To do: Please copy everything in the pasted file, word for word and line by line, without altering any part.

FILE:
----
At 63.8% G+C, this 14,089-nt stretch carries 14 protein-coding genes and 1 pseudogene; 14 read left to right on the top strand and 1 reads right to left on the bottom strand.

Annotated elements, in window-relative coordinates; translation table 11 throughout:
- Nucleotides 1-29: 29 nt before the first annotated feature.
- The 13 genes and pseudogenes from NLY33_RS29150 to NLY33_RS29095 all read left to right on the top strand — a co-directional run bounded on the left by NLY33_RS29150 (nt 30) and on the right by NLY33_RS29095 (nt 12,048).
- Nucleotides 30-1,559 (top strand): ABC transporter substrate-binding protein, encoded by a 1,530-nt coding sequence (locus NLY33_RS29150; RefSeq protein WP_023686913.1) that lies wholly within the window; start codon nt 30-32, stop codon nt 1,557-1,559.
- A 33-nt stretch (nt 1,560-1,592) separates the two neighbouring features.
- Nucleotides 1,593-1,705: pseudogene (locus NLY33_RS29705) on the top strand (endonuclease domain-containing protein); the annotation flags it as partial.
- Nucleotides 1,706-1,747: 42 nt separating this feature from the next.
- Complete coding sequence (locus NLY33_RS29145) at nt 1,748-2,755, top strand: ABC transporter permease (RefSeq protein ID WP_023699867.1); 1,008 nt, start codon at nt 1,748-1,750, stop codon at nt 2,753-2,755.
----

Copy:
At 63.8% G+C, this 14,089-nt stretch carries 14 protein-coding genes and 1 pseudogene; 14 read left to right on the top strand and 1 reads right to left on the bottom strand.

Annotated elements, in window-relative coordinates; translation table 11 throughout:
- Nucleotides 1-29: 29 nt before the first annotated feature.
- The 13 genes and pseudogenes from NLY33_RS29150 to NLY33_RS29095 all read left to right on the top strand — a co-directional run bounded on the left by NLY33_RS29150 (nt 30) and on the right by NLY33_RS29095 (nt 12,048).
- Nucleotides 30-1,559 (top strand): ABC transporter substrate-binding protein, encoded by a 1,530-nt coding sequence (locus NLY33_RS29150; RefSeq protein WP_023686913.1) that lies wholly within the window; start codon nt 30-32, stop codon nt 1,557-1,559.
- A 33-nt stretch (nt 1,560-1,592) separates the two neighbouring features.
- Nucleotides 1,593-1,705: pseudogene (locus NLY33_RS29705) on the top strand (endonuclease domain-containing protein); the annotation flags it as partial.
- Nucleotides 1,706-1,747: 42 nt separating this feature from the next.
- Complete coding sequence (locus NLY33_RS29145) at nt 1,748-2,755, top strand: ABC transporter permease (RefSeq protein ID WP_023699867.1); 1,008 nt, start codon at nt 1,748-1,750, stop codon at nt 2,753-2,755.